Sat, 05/21/2011 - 11:33
World Press Photo decided to close its exhibition in Beirut, Lebanon, on Friday, ten days in advance of the official closing date. The presence of prize-winning work by an Israeli photojournalist in the exhibition had sparked protests locally and the Beirut exhibition organizers felt they could no longer guarantee the safety of the visitors or the exhibit itself, if the pictures remained on display. World Press Photo does not accept that any photographs are removed from the presentation, and the decision was made to dismantle and close the entire exhibition.
The exhibition showcasing the prize-winning images in the 2011 World Press Photo contest had opened in Beirut on 12 May in the presence of hundreds of guests, including many local photographers and media, and was due to run until 1 June. The exhibition includes a series of photographs by Israeli photojournalist Amit Sha'al of street scenes in current-day Israel, juxtaposed with historic photographs of the same location. The series was awarded 3rd prize in the Arts and Entertainment category.
World Press Photo managing director Michiel Munneke said: "The integrity of our exhibition was at stake. Removing any prize-winning photos would come down to censorship, which for us is not acceptable. In this instance, closing the exhibition was the only way we could remain true to our principle of promoting freedom of information. We regret that we had no other choice and we hope that we will be able to bring our exhibition back to Lebanon soon again."
World Press Photo's mission is to support and promote the work of press photographers and stimulate freedom of expression on an international level. The World Press Photo Foundation, based in Amsterdam, the Netherlands, operates independently without any political affiliations. The World Press Photo exhibition presents the awarded work of all the prizewinners in what is regarded the most prestigious annual photography contest for professional photojournalists in the world.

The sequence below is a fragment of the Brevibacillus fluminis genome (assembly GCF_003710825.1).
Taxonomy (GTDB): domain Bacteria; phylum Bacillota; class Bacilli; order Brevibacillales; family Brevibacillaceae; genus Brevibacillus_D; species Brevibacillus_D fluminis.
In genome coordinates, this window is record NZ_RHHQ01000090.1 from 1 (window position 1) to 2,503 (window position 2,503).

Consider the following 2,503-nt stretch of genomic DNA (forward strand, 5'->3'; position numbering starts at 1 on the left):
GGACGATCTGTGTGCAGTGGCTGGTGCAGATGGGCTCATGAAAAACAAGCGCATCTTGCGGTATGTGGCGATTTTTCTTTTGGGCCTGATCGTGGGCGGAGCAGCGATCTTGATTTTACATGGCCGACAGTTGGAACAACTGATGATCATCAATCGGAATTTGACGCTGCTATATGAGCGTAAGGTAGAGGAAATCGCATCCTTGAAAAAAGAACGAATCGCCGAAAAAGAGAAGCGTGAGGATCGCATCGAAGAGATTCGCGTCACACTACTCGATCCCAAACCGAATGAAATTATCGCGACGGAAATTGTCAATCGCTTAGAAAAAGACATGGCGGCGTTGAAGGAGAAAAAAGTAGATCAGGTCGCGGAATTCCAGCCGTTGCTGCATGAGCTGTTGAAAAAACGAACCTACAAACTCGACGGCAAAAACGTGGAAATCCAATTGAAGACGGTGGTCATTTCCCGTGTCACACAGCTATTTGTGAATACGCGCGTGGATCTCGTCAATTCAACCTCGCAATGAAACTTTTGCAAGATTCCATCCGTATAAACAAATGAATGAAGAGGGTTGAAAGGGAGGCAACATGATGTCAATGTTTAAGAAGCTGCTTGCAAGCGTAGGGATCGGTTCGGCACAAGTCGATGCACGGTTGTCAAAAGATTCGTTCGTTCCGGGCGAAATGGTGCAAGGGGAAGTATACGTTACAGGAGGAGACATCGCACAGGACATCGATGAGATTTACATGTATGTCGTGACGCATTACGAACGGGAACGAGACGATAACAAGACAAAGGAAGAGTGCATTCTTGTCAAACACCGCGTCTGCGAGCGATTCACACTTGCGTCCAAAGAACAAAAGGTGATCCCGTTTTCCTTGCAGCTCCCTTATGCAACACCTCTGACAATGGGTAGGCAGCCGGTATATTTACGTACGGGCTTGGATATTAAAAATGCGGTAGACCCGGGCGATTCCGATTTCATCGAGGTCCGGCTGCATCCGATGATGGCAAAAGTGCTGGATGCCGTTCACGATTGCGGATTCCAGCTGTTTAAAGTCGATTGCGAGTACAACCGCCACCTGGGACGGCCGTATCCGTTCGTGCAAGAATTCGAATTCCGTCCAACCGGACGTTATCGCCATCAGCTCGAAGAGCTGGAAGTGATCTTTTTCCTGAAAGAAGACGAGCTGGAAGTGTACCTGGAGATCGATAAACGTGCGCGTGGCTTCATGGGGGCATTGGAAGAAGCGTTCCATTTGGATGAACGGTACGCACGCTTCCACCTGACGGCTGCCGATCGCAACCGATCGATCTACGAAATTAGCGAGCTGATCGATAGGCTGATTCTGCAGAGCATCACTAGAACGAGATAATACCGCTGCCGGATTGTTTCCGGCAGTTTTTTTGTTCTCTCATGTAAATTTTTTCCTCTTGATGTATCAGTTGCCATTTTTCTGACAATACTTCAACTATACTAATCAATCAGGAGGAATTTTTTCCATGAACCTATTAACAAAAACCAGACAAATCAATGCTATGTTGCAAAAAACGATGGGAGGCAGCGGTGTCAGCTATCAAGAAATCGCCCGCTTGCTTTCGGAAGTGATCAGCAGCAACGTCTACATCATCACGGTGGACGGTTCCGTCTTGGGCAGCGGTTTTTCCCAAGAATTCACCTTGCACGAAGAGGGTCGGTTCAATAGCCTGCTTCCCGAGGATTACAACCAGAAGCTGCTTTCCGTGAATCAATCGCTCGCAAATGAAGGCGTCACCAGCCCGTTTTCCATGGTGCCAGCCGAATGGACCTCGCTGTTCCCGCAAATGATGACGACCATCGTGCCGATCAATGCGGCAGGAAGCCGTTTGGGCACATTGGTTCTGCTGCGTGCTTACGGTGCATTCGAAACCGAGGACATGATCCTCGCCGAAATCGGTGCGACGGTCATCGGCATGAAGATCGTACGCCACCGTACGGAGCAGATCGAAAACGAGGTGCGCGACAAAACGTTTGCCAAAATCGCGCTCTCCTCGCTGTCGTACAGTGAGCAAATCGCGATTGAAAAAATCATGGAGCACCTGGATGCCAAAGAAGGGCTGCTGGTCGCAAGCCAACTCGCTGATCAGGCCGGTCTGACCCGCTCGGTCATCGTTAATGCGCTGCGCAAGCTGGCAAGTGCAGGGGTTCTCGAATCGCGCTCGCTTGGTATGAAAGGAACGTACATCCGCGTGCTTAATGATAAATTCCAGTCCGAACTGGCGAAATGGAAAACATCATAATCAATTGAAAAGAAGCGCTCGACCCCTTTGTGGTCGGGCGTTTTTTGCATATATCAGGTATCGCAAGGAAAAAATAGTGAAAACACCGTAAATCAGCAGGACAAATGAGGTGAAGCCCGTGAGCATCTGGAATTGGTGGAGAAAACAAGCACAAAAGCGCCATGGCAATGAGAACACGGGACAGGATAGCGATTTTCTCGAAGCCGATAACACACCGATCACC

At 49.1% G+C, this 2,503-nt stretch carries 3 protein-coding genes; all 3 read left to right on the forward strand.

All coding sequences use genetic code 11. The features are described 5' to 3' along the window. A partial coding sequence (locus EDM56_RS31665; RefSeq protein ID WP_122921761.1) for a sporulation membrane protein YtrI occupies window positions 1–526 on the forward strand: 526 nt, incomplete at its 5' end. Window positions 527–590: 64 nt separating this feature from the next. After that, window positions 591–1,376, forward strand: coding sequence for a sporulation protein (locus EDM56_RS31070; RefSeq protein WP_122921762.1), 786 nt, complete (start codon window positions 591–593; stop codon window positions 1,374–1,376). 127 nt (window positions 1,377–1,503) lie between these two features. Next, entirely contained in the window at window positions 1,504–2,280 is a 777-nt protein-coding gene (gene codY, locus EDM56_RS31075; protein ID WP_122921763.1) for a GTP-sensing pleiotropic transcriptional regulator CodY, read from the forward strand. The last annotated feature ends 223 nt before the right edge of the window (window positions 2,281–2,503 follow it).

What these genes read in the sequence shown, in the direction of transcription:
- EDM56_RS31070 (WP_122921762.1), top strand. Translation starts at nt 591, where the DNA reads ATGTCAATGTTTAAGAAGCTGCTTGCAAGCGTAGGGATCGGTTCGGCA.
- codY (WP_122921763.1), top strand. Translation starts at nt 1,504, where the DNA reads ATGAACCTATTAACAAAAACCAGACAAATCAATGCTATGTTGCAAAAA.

This year, 5,691 photographers from 125 countries participated in the World Press Photo contest with 108,059 photographs. An independent jury of international photography experts selected the prizewinning work in nine different categories, ranging from Sports to Portraits and from Nature to Spot News. Prizes were awarded to a total of 54 photographers representing 23 nationalities. The exhibition of the prize-winning work is currently on a world tour of 100 locations in 45 countries. Since the first World Press Photo exhibition was opened in Beirut in 1995, the annual edition has regularly been shown there and in other locations in Lebanon.
World Press Photo organizes the leading international contest in visual journalism. The foundation is committed to supporting and advancing high standards in photojournalism and documentary storytelling worldwide. Its aim is to generate wide public interest in and appreciation for the work of photographers and other visual journalists, and for the free exchange of information. The activities include organizing annual photojournalism and multimedia contests and global exhibition tours. The Academy programs strive to stimulate high-quality visual journalism through educational programs, grants and by creating greater visibility through a variety of publications. World Press Photo is an independent, non-profit organization with its office in Amsterdam, the Netherlands, where it was founded in 1955.
The press department at World Press Photo, or tel. +31(0)20 676 6096.